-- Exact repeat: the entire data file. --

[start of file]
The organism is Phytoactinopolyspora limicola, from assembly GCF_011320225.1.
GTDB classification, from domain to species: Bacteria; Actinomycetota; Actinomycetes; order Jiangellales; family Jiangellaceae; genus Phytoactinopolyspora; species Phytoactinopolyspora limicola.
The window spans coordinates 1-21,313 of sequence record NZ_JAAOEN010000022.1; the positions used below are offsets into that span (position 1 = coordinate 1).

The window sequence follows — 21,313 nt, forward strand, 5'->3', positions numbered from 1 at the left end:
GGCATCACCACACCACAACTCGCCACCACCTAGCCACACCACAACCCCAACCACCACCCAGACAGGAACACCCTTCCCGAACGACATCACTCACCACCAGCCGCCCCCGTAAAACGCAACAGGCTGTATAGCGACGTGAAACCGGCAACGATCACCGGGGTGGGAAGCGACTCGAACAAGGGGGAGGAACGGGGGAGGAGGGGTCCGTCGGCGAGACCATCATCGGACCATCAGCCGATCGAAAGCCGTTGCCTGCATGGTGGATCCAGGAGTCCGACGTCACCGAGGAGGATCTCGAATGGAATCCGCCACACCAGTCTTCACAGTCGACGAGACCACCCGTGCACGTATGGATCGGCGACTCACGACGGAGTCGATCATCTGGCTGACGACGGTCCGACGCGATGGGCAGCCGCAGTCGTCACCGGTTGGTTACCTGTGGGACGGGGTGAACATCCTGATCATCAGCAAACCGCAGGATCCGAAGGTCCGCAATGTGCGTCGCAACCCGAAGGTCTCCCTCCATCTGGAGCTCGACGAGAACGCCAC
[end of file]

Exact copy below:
The organism is Phytoactinopolyspora limicola, from assembly GCF_011320225.1.
GTDB classification, from domain to species: Bacteria; Actinomycetota; Actinomycetes; order Jiangellales; family Jiangellaceae; genus Phytoactinopolyspora; species Phytoactinopolyspora limicola.
The window spans coordinates 1-21,313 of sequence record NZ_JAAOEN010000022.1; the positions used below are offsets into that span (position 1 = coordinate 1).

The window sequence follows — 21,313 nt, forward strand, 5'->3', positions numbered from 1 at the left end:
GGCATCACCACACCACAACTCGCCACCACCTAGCCACACCACAACCCCAACCACCACCCAGACAGGAACACCCTTCCCGAACGACATCACTCACCACCAGCCGCCCCCGTAAAACGCAACAGGCTGTATAGCGACGTGAAACCGGCAACGATCACCGGGGTGGGAAGCGACTCGAACAAGGGGGAGGAACGGGGGAGGAGGGGTCCGTCGGCGAGACCATCATCGGACCATCAGCCGATCGAAAGCCGTTGCCTGCATGGTGGATCCAGGAGTCCGACGTCACCGAGGAGGATCTCGAATGGAATCCGCCACACCAGTCTTCACAGTCGACGAGACCACCCGTGCACGTATGGATCGGCGACTCACGACGGAGTCGATCATCTGGCTGACGACGGTCCGACGCGATGGGCAGCCGCAGTCGTCACCGGTTGGTTACCTGTGGGACGGGGTGAACATCCTGATCATCAGCAAACCGCAGGATCCGAAGGTCCGCAATGTGCGTCGCAACCCGAAGGTCTCCCTCCATCTGGAGCTCGACGAGAACGCCAC